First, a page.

For many years it was believed that the ancient Mayas made sacrifices only of women and that they only chose virgins for this type of ritual; some recent findings reveal that sacrifices were not exclusive to women. The Mayas brought men, women and even children with the aim of communicating with the gods to ask them if the year that was about to begin would be good or bad.
The evidence gathered during several investigations shows that men and boys of various ages were part of more rituals than women, and different artifacts were found that complemented the rituals. Remains of animals related to the underworld have been found, as well as the instruments used to perform the sacrifice.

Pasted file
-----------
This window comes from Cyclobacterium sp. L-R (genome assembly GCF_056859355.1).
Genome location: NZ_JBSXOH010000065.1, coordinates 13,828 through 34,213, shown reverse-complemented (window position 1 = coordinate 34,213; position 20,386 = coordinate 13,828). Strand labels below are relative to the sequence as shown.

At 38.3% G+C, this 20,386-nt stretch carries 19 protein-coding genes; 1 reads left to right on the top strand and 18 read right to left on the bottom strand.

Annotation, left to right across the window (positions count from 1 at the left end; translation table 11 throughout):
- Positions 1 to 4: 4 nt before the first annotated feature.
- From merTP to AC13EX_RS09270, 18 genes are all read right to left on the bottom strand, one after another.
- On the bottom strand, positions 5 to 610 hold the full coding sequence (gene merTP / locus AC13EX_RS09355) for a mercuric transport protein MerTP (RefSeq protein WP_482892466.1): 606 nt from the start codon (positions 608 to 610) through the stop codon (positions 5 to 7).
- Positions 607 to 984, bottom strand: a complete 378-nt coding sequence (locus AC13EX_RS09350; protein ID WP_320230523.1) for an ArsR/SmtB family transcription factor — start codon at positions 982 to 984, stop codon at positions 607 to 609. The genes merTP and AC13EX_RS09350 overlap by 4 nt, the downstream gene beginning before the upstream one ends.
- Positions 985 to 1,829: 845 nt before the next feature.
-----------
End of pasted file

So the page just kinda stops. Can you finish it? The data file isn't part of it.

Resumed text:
The ways the Mayans made offerings to their gods depended on what they wanted to ask their deities – this implied different types of sacrifice, most of which ended in drowning in the cenotes representative of their culture.
The cenotes were of great importance to the Mayas; they symbolized life, death, rebirth and fertility and they believed that these water deposits possessed mythical beings.